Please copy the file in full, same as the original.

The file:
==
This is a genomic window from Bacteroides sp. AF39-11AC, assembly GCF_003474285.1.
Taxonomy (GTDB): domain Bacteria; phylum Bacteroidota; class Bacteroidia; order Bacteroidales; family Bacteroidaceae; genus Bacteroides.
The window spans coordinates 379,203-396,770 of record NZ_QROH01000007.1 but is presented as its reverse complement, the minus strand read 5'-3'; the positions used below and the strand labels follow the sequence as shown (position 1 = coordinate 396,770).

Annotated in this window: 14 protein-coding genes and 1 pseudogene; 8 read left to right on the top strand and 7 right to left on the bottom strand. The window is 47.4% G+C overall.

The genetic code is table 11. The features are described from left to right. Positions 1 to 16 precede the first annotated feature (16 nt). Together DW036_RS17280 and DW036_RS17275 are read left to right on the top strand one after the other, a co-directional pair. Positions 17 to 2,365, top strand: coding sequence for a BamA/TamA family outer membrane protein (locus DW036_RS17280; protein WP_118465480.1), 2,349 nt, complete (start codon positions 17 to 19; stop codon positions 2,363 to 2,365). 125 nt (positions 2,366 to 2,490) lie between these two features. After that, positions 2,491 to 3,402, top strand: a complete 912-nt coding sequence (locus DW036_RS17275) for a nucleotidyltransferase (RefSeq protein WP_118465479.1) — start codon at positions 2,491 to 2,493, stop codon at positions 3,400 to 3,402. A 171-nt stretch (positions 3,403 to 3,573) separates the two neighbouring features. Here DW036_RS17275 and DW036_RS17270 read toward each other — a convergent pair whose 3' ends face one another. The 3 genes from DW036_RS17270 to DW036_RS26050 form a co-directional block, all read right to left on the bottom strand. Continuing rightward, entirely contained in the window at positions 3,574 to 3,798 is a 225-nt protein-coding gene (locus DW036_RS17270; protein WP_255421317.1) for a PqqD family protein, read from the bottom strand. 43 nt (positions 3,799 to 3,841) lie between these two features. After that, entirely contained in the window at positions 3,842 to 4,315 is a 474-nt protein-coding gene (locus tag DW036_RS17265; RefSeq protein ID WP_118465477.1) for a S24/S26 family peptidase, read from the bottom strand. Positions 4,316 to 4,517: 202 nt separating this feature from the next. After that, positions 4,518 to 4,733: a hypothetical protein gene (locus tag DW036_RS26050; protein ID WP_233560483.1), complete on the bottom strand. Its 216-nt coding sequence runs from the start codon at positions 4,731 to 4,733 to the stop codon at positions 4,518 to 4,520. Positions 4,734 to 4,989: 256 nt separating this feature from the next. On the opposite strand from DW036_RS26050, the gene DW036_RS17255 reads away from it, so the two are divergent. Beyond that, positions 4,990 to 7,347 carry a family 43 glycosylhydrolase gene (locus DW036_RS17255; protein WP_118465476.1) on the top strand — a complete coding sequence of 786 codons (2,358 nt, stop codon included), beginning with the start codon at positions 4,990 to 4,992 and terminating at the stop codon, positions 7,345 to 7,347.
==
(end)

This is a genomic window from Bacteroides sp. AF39-11AC, assembly GCF_003474285.1.
Taxonomy (GTDB): domain Bacteria; phylum Bacteroidota; class Bacteroidia; order Bacteroidales; family Bacteroidaceae; genus Bacteroides.
The window spans coordinates 379,203-396,770 of record NZ_QROH01000007.1 but is presented as its reverse complement, the minus strand read 5'-3'; the positions used below and the strand labels follow the sequence as shown (position 1 = coordinate 396,770).

Annotated in this window: 14 protein-coding genes and 1 pseudogene; 8 read left to right on the top strand and 7 right to left on the bottom strand. The window is 47.4% G+C overall.

The genetic code is table 11. The features are described from left to right. Positions 1 to 16 precede the first annotated feature (16 nt). Together DW036_RS17280 and DW036_RS17275 are read left to right on the top strand one after the other, a co-directional pair. Positions 17 to 2,365, top strand: coding sequence for a BamA/TamA family outer membrane protein (locus DW036_RS17280; protein WP_118465480.1), 2,349 nt, complete (start codon positions 17 to 19; stop codon positions 2,363 to 2,365). 125 nt (positions 2,366 to 2,490) lie between these two features. After that, positions 2,491 to 3,402, top strand: a complete 912-nt coding sequence (locus DW036_RS17275) for a nucleotidyltransferase (RefSeq protein WP_118465479.1) — start codon at positions 2,491 to 2,493, stop codon at positions 3,400 to 3,402. A 171-nt stretch (positions 3,403 to 3,573) separates the two neighbouring features. Here DW036_RS17275 and DW036_RS17270 read toward each other — a convergent pair whose 3' ends face one another. The 3 genes from DW036_RS17270 to DW036_RS26050 form a co-directional block, all read right to left on the bottom strand. Continuing rightward, entirely contained in the window at positions 3,574 to 3,798 is a 225-nt protein-coding gene (locus DW036_RS17270; protein WP_255421317.1) for a PqqD family protein, read from the bottom strand. 43 nt (positions 3,799 to 3,841) lie between these two features. After that, entirely contained in the window at positions 3,842 to 4,315 is a 474-nt protein-coding gene (locus tag DW036_RS17265; RefSeq protein ID WP_118465477.1) for a S24/S26 family peptidase, read from the bottom strand. Positions 4,316 to 4,517: 202 nt separating this feature from the next. After that, positions 4,518 to 4,733: a hypothetical protein gene (locus tag DW036_RS26050; protein ID WP_233560483.1), complete on the bottom strand. Its 216-nt coding sequence runs from the start codon at positions 4,731 to 4,733 to the stop codon at positions 4,518 to 4,520. Positions 4,734 to 4,989: 256 nt separating this feature from the next. On the opposite strand from DW036_RS26050, the gene DW036_RS17255 reads away from it, so the two are divergent. Beyond that, positions 4,990 to 7,347 carry a family 43 glycosylhydrolase gene (locus DW036_RS17255; protein WP_118465476.1) on the top strand — a complete coding sequence of 786 codons (2,358 nt, stop codon included), beginning with the start codon at positions 4,990 to 4,992 and terminating at the stop codon, positions 7,345 to 7,347.